AppleJac Tue 06-Sep-16 10:58:49

I have issues with food. I weight 15st and im 5ft 8. My biggest was 18 stone.

Im currently doing weight watchers and have lost a stone in 10 weeks. Im currently in the early stages of pregnancy and im finding it very hard to not eat rubbish and gain lots of weight.

I was going to suggest therapy but i can see that you have been through all that. Has anything happened in childhood that you used to block out by eating sweety food?

My weight started when my dad died when i was 9 and my aunt offered me beans on toast approx an hour after i had been told about his death and even though i wasnt hungry i accepted this food and ate it. It was distracting and comforting to eat this food at the time and ever since i reward myself with food to feel comfort in something.

You eat the food, it feels nice to eat sweet things at the time but then you regret it and tell yourself you have ruined your efforts for the healthy food you have eaten and then you think whats the point i might as well carry on eating the rubbish.

I do find attending a weight loss club very motivating as you are weighed by your leader every week and you dont want to have a gain on your records!

I found weight watchers better than slimming world and i plan on still doing it through pregnancy as i gained 6 stone in my last pregnancy and i really want to avoid that this time.

Everyday im fighting my eating battles in my head but i try and focus on the end result and everyday i tell myself that if i give up now i will hate myself for it when 9 months pregnant with a horrendous weight gain and seeing such an awful way back down.

Its really hard but it may be worth looking at were your eating habits started and see what triggered you to then eat excessively.

LEIGH350 Tue 06-Sep-16 11:30:55

Aw sorry Purple I didn't meant that in an insulting way. Just acknowledging that I do realise most people on the diet boards here are not going to be 25st.

AppleJac - You have hit one of the nails on the head. My parents had no time for me and left me to raise myself whilst they worked full time then watched TV when not at work. The one thing they always did was put delicious food on the table every day, and whenever I needed comfort or attention they always gave me sweets to shut me up. I realise this, but how do I translate it into sticking to a diet?

Shannaratiger Tue 06-Sep-16 11:47:20

I've done W. Watchers and Slimming world and have lost the weight. Unfortunately I always put it back on and more.

I'm now doing low carbs, like Atkins but without someone else telling me what not to eeatbecauae think when I'm having a bad day I go back to a stroppy child and do the "I don't care what you say I'm want it and I'm having it."

I have no carbs for breakfast - 30g healthy portion always crept to 100g blush
Usually no carbs for lunch and then potatoes or rice etc. for dinner. If I'm having a stressful time though I have no carbs for dinner so I can then have a cake, biscuit or crisps without feeling guilty.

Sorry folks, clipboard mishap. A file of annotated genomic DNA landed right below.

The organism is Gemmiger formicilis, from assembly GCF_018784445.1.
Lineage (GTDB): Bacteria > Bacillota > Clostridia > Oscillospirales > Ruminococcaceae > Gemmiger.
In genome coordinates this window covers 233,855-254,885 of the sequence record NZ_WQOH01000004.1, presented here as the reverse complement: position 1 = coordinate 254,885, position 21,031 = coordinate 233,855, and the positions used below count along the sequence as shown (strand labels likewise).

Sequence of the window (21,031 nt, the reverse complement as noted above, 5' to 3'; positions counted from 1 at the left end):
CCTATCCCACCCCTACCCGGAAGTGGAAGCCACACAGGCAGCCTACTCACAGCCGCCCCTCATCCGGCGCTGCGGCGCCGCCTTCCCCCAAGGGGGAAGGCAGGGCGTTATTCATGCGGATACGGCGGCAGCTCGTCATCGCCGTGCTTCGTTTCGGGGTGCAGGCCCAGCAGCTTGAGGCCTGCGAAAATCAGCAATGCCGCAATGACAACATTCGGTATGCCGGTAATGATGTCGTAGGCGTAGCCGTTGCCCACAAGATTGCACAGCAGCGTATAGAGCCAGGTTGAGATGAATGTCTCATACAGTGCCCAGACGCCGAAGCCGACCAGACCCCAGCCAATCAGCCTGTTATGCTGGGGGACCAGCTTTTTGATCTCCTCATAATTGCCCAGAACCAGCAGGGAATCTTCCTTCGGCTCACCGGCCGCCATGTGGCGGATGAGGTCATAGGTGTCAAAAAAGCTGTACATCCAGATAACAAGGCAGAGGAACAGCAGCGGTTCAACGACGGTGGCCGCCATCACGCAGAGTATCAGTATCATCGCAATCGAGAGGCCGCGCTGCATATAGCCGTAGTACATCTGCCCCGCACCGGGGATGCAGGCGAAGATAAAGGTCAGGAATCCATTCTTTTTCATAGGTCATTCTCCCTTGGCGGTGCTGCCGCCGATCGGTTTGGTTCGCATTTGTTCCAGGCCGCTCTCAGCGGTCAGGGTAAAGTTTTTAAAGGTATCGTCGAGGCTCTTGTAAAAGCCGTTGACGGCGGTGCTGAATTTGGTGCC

The summer holidays I usual put on about half a stone, this year only 2 pounds, and I'm feeling very proud with myself.
Back to carb free day today.
Hope my waffle might have helped a bit. flowers

ageingrunner Tue 06-Sep-16 11:51:54

There's a book called 'brain over binge' by Kathryn Hansen. I've found it very helpful. You can get it on kindle. Read the reviews in Amazon and it might be something that could help you.

AppleJac Tue 06-Sep-16 12:05:50

When im doing well with weight watchers and having a steady weight loss each week i have to stop myself from rewarding myself with sweet things.

When i reached my stone loss i was very very tempted to but those mr kipling french fanices as a treat. I used to eat 2 boxes of those in a week at one point.

Im trying to change my mindset from rewarding myself with food to rewarding myself with something that is non edible for example a top or a shower gel that is nicer than the one i would normally buy.

LEIGH350 Tue 06-Sep-16 12:06:24

Thanks Tiger and Agein.

Tiger I relate to that "stroppy child" reference. Yes, I think that is me, too. I hate being told what to do. And I think my feminism comes into play here, too: I am sick of women's behaviour being constantly "policed" and their bodies and food intake being constantly monitored and commented on by others. Sadly, these powerful feelings don't help when I need to lose weight!

Agein... I've bought a few books now on binge eating etc and I feel so ashamed that I cover the covers with brown paper so my flatmates won't see what I am reading. Thanks for the recommendation, that is another one I can try. I also do feel horribly ashamed that I am so intelligent and still cannot control this in myself.

ageingrunner Tue 06-Sep-16 12:19:11

User, I've got about 10 books on binge eating blush quite a few by geneen Roth and fat is a feminist issue etc. The brain over binge one is a bit different, in that it doesn't focus too much on the emotional causes of bingeing, but rather the author sees it as a habit that has been formed in the lower parts of the brain, which can be overcome by the higher, rational brain parts. It's a well-written, well-researched book. Get it on kindle and no one will know. I can completely identify with the feeling of shame. I used to wish I was addicted to something that would at least make me thin, like heroin hmm

GeneralBobbit Tue 06-Sep-16 12:28:21

My first thought is that you need to log every calorie you eat. Yes, including the binge ones.

Then you need to look at the monthly calorie intake. Then divide that by however many days there are in the month.